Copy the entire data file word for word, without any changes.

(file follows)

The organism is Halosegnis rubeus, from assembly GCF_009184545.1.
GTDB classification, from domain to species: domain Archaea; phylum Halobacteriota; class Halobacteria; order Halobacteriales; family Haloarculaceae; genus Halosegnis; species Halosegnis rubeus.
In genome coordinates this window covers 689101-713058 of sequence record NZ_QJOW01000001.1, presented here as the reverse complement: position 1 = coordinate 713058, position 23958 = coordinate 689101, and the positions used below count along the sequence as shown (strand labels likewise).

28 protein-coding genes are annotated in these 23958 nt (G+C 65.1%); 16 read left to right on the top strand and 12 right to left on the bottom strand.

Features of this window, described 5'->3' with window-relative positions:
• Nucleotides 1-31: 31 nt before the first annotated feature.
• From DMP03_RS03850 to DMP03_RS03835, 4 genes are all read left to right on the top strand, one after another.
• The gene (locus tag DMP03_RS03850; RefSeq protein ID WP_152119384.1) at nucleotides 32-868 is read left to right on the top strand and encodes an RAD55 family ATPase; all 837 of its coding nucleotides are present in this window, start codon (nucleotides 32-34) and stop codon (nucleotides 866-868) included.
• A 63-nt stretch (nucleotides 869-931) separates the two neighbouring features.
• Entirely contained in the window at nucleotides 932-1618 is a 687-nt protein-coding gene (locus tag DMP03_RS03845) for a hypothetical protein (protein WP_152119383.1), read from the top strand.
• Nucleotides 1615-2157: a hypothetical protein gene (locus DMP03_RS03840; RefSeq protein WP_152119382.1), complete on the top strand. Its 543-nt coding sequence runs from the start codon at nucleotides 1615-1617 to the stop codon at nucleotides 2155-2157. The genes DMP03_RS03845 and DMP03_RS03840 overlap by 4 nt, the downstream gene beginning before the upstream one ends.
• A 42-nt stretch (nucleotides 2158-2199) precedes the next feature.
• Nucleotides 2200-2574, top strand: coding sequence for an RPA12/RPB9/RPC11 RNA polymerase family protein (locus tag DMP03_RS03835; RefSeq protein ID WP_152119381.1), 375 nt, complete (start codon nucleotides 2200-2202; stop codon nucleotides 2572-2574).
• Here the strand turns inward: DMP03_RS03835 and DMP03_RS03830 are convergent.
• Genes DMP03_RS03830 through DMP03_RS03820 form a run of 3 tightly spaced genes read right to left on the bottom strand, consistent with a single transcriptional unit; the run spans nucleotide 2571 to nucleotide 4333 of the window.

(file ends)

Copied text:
The organism is Halosegnis rubeus, from assembly GCF_009184545.1.
GTDB classification, from domain to species: domain Archaea; phylum Halobacteriota; class Halobacteria; order Halobacteriales; family Haloarculaceae; genus Halosegnis; species Halosegnis rubeus.
In genome coordinates this window covers 689101-713058 of sequence record NZ_QJOW01000001.1, presented here as the reverse complement: position 1 = coordinate 713058, position 23958 = coordinate 689101, and the positions used below count along the sequence as shown (strand labels likewise).

28 protein-coding genes are annotated in these 23958 nt (G+C 65.1%); 16 read left to right on the top strand and 12 right to left on the bottom strand.

Features of this window, described 5'->3' with window-relative positions:
• Nucleotides 1-31: 31 nt before the first annotated feature.
• From DMP03_RS03850 to DMP03_RS03835, 4 genes are all read left to right on the top strand, one after another.
• The gene (locus tag DMP03_RS03850; RefSeq protein ID WP_152119384.1) at nucleotides 32-868 is read left to right on the top strand and encodes an RAD55 family ATPase; all 837 of its coding nucleotides are present in this window, start codon (nucleotides 32-34) and stop codon (nucleotides 866-868) included.
• A 63-nt stretch (nucleotides 869-931) separates the two neighbouring features.
• Entirely contained in the window at nucleotides 932-1618 is a 687-nt protein-coding gene (locus tag DMP03_RS03845) for a hypothetical protein (protein WP_152119383.1), read from the top strand.
• Nucleotides 1615-2157: a hypothetical protein gene (locus DMP03_RS03840; RefSeq protein WP_152119382.1), complete on the top strand. Its 543-nt coding sequence runs from the start codon at nucleotides 1615-1617 to the stop codon at nucleotides 2155-2157. The genes DMP03_RS03845 and DMP03_RS03840 overlap by 4 nt, the downstream gene beginning before the upstream one ends.
• A 42-nt stretch (nucleotides 2158-2199) precedes the next feature.
• Nucleotides 2200-2574, top strand: coding sequence for an RPA12/RPB9/RPC11 RNA polymerase family protein (locus tag DMP03_RS03835; RefSeq protein ID WP_152119381.1), 375 nt, complete (start codon nucleotides 2200-2202; stop codon nucleotides 2572-2574).
• Here the strand turns inward: DMP03_RS03835 and DMP03_RS03830 are convergent.
• Genes DMP03_RS03830 through DMP03_RS03820 form a run of 3 tightly spaced genes read right to left on the bottom strand, consistent with a single transcriptional unit; the run spans nucleotide 2571 to nucleotide 4333 of the window.